Book to Film
Once Upon a Time, in a Galaxy Far Far Away, there were two book-to-film adaptations based on two massively popular Fantasy literature series. The year was 2001, and at the time, only Fantasy fans were excited by the proposition of either film coming out and doing well, no one else really took them very seriously. A decade later, both of these film franchises have changed the face of the Fantasy film genre and its place in Hollywood. This is a little bit history, but mostly a very fond farewell to our constant companion at Hogwarts.
Both film series went into production around the same time, but both were initially perceived very differently. After all, the Lord of the Rings had existed in print for 45 years prior to this project, while Harry Potter and the Sorcerer’s Stone (Philosopher’s Stone in England) had only been sitting on bookshelves for a couple of years before it was put in front of the cameras. The same bookshelves, however, that held so many other Fantasy novels, mostly thanks to the existence of The Lord of the Rings. Without Tolkien’s adventures into Middle-earth, Hogwarts might not even exist. One series was eagerly anticipated by several generations of fans, while the other was eagerly anticipated by a brand new set of young Fantasy fans just discovering the genre.
The Lord of the Rings was a complete trilogy and that allowed them to all be filmed, simultaneously, while Harry Potter still had several books in the pipeline for what was a planned 7 year arc. This put a tremendous amount of pressure on J.K. Rowling to complete the remaining stories in a timeline that would allow them to be filmed with the existing actors. Of course, the initial film had to be good enough to justify turning one film into a franchise, and then each subsequent film had to live up to that first one to maintain that justification. The Lord of the Rings had no such security, by filming all three films at once; they had to hope the first one was well received, and that no tweaking needed to be done, because they had already committed it to film. And as Summer turned to Fall in 2001, the studios behind each film began the press campaign for their films.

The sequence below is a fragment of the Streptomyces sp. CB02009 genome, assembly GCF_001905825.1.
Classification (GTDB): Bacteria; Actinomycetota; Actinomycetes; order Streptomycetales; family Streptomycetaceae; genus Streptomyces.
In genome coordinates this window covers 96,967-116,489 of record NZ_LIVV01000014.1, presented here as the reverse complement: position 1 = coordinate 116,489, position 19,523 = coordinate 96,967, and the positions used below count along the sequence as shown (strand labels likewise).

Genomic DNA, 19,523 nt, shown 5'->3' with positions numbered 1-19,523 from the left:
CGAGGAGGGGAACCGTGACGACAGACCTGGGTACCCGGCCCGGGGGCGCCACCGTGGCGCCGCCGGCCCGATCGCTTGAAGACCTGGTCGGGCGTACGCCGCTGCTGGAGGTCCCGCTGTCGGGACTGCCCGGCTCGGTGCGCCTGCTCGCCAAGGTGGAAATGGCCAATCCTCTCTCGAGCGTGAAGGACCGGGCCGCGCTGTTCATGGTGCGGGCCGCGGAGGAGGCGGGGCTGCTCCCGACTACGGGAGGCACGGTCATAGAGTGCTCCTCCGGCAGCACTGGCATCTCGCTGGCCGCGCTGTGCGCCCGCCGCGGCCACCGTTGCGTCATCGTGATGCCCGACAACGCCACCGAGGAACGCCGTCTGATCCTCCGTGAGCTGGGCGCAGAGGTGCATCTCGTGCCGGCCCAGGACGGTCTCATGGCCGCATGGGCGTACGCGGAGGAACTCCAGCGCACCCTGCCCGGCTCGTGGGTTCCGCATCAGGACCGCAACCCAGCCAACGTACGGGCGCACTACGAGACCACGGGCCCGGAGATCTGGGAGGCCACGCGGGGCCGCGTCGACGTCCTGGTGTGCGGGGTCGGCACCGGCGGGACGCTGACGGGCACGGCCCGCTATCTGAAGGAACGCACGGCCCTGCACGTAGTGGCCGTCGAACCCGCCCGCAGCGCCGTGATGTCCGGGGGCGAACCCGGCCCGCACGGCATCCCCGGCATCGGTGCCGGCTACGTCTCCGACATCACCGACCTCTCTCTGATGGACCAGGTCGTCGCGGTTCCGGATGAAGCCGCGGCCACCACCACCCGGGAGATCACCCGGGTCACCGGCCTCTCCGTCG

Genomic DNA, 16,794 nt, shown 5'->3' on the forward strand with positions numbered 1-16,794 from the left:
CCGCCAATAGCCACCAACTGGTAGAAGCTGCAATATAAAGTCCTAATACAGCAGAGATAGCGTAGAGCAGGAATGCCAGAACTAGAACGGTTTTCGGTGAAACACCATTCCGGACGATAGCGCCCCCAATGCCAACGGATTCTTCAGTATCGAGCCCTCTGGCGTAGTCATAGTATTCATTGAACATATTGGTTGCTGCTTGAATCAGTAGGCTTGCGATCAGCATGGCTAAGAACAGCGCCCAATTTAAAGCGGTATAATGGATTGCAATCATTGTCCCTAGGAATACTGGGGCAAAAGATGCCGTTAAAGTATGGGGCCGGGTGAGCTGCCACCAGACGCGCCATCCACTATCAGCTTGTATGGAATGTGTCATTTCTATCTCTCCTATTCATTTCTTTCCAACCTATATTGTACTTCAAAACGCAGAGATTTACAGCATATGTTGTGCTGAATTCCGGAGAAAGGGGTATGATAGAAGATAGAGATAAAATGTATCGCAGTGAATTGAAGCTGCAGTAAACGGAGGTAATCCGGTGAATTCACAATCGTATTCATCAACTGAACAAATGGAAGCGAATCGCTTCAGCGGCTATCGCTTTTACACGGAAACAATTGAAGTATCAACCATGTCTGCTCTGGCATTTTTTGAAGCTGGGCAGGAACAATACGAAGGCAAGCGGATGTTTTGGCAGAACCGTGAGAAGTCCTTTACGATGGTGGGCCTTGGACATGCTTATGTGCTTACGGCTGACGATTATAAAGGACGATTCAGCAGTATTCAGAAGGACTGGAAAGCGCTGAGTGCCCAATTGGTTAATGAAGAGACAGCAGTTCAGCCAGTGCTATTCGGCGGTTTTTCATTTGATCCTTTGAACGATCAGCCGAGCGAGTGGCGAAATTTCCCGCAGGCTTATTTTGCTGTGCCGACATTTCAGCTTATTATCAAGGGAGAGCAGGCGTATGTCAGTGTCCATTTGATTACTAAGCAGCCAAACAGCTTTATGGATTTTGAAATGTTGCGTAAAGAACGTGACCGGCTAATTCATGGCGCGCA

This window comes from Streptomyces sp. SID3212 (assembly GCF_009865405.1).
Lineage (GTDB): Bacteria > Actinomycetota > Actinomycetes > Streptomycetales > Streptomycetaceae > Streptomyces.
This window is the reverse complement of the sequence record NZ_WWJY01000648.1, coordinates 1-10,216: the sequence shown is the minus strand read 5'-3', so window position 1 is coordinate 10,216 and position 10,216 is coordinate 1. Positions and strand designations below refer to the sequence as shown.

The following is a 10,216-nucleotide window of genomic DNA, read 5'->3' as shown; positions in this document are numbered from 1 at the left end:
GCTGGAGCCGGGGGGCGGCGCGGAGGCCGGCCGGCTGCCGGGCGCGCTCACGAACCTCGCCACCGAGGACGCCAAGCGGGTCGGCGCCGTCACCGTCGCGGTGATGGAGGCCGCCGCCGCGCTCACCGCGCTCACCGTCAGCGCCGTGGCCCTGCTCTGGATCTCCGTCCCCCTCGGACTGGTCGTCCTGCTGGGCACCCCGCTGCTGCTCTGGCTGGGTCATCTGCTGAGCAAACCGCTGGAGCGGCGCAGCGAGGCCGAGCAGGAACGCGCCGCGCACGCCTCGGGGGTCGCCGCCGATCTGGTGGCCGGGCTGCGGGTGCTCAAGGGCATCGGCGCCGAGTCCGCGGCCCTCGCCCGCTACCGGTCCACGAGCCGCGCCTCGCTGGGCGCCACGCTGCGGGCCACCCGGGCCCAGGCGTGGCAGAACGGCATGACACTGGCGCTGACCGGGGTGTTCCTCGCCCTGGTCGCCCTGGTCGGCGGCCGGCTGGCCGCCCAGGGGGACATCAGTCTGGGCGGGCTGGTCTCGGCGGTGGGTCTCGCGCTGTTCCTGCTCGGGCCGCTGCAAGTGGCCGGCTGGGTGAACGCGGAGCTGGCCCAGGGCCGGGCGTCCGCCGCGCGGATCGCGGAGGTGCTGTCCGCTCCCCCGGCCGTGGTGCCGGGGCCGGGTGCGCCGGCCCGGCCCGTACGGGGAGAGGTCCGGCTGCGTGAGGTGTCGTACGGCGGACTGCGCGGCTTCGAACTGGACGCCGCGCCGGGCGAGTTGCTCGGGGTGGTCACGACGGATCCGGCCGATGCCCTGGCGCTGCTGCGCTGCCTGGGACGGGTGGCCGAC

I remember there being a lot of nervous fans for both series, worried that the magic and wonder of each would not be achieved in the films. I also remember the fear that with both coming out just a month apart, that each film would detract from the other. Tolkien fans were worried that Harry Potter would steal its thunder, that movie goers would not know the difference between the two worlds and would not be interested to see a second set of wizards and various magical beings go on another adventure when they had just seen one. And I also remember Harry Potter fans, and the studio, wonderingif it would survive at the box office once the bigger, more established franchise hit theaters. As we all know, both films did tremendously well at the box office, a testament to both the filmmakers and to the source material. But it is my contention that they each helped the other, in more ways than at first was apparent.
Stay tuned for part 2 tomorrow.